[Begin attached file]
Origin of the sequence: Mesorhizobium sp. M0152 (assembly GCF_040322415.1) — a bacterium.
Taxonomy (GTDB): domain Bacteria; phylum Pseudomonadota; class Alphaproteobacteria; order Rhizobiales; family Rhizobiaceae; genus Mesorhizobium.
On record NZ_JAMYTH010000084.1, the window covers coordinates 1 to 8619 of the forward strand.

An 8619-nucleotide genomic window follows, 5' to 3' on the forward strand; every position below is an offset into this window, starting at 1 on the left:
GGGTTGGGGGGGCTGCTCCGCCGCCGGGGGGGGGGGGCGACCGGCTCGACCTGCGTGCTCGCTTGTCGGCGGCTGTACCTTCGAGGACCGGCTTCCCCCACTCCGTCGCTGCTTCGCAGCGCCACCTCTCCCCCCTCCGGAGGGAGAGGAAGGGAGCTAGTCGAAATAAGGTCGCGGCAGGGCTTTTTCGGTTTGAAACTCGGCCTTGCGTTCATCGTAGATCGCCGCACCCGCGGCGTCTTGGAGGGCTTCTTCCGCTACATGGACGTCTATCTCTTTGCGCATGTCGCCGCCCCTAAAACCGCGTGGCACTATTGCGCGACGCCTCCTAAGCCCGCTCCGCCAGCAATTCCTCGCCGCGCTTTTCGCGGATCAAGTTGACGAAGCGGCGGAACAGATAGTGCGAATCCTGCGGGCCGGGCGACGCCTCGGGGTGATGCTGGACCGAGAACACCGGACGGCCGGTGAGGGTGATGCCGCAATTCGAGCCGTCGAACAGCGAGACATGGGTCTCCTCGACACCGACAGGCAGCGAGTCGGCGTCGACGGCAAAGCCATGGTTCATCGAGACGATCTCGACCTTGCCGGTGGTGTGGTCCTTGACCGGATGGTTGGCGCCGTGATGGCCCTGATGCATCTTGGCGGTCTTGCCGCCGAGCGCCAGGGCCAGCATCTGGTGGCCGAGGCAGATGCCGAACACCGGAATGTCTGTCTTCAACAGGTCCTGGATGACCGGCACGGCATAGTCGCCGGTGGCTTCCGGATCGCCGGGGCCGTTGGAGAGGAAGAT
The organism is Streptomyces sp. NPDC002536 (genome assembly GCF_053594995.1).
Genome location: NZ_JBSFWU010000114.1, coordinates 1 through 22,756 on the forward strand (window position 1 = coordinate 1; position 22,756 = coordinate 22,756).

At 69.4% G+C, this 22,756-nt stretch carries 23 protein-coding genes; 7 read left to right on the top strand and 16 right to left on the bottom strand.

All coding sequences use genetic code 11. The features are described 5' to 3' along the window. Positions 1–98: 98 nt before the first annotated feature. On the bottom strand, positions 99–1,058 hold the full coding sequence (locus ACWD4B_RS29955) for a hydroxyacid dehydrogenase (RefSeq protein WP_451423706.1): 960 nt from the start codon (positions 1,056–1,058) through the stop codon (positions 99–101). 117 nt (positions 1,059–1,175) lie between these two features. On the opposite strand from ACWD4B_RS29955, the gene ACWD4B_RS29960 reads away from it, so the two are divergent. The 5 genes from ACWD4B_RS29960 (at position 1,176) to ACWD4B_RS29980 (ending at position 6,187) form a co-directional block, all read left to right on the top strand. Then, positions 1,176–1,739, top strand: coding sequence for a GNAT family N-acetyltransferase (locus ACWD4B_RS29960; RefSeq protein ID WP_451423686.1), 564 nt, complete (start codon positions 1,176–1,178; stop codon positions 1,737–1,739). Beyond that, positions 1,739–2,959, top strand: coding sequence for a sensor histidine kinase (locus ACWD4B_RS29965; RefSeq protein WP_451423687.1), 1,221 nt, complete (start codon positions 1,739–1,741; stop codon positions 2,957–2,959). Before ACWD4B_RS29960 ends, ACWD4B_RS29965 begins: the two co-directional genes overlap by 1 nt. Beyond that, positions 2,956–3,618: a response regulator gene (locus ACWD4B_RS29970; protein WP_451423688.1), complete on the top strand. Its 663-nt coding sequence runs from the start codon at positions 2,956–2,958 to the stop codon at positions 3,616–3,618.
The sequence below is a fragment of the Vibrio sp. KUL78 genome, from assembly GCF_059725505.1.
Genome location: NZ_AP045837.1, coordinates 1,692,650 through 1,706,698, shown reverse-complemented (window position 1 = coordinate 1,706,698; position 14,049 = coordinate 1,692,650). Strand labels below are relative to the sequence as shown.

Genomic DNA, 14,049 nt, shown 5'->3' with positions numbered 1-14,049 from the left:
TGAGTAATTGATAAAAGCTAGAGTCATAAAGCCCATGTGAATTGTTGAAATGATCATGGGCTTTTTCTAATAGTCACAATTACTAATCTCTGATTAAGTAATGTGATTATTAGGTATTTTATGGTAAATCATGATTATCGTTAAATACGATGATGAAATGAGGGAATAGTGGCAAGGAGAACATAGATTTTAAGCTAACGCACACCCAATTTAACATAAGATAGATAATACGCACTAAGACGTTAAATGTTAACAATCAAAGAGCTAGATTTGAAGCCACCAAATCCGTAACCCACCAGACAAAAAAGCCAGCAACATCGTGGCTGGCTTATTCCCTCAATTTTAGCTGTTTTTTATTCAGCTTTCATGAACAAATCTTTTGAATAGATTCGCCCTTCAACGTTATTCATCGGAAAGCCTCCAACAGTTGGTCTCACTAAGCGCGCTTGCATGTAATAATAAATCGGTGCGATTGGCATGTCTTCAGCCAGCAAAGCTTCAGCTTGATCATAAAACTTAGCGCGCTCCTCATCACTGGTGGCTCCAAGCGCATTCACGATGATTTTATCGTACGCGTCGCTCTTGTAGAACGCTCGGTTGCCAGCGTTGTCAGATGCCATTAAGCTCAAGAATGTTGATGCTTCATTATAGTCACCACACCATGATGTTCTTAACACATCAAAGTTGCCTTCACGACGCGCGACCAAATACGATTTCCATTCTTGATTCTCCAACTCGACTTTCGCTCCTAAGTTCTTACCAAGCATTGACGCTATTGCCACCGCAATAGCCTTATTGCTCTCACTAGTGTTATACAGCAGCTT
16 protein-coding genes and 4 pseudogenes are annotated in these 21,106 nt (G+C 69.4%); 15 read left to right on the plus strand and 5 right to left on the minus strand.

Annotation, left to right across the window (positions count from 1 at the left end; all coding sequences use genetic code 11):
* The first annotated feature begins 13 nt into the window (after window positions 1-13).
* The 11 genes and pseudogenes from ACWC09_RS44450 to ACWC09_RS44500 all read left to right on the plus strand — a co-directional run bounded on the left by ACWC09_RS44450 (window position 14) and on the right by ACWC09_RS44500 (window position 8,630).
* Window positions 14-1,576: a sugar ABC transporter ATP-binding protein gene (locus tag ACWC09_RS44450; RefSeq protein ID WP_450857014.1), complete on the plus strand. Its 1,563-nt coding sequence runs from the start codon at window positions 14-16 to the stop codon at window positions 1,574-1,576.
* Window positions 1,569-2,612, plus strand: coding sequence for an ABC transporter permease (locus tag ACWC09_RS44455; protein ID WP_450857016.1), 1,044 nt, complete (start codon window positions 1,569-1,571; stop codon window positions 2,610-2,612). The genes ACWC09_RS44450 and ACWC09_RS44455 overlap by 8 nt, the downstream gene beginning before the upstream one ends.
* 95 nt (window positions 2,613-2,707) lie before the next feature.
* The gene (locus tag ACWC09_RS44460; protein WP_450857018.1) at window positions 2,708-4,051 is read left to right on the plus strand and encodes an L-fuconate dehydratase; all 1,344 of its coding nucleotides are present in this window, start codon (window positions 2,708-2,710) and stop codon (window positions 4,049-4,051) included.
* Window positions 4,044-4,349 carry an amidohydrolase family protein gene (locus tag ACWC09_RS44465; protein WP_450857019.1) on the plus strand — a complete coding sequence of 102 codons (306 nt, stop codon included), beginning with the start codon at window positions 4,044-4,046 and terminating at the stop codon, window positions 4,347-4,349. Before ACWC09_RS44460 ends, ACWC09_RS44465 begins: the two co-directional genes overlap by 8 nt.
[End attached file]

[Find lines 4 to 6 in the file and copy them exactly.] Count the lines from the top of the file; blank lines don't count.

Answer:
An 8619-nucleotide genomic window follows, 5' to 3' on the forward strand; every position below is an offset into this window, starting at 1 on the left:
GGGTTGGGGGGGCTGCTCCGCCGCCGGGGGGGGGGGGCGACCGGCTCGACCTGCGTGCTCGCTTGTCGGCGGCTGTACCTTCGAGGACCGGCTTCCCCCACTCCGTCGCTGCTTCGCAGCGCCACCTCTCCCCCCTCCGGAGGGAGAGGAAGGGAGCTAGTCGAAATAAGGTCGCGGCAGGGCTTTTTCGGTTTGAAACTCGGCCTTGCGTTCATCGTAGATCGCCGCACCCGCGGCGTCTTGGAGGGCTTCTTCCGCTACATGGACGTCTATCTCTTTGCGCATGTCGCCGCCCCTAAAACCGCGTGGCACTATTGCGCGACGCCTCCTAAGCCCGCTCCGCCAGCAATTCCTCGCCGCGCTTTTCGCGGATCAAGTTGACGAAGCGGCGGAACAGATAGTGCGAATCCTGCGGGCCGGGCGACGCCTCGGGGTGATGCTGGACCGAGAACACCGGACGGCCGGTGAGGGTGATGCCGCAATTCGAGCCGTCGAACAGCGAGACATGGGTCTCCTCGACACCGACAGGCAGCGAGTCGGCGTCGACGGCAAAGCCATGGTTCATCGAGACGATCTCGACCTTGCCGGTGGTGTGGTCCTTGACCGGATGGTTGGCGCCGTGATGGCCCTGATGCATCTTGGCGGTCTTGCCGCCGAGCGCCAGGGCCAGCATCTGGTGGCCGAGGCAGATGCCGAACACCGGAATGTCTGTCTTCAACAGGTCCTGGATGACCGGCACGGCATAGTCGCCGGTGGCTTCCGGATCGCCGGGGCCGTTGGAGAGGAAGAT
The organism is Streptomyces sp. NPDC002536 (genome assembly GCF_053594995.1).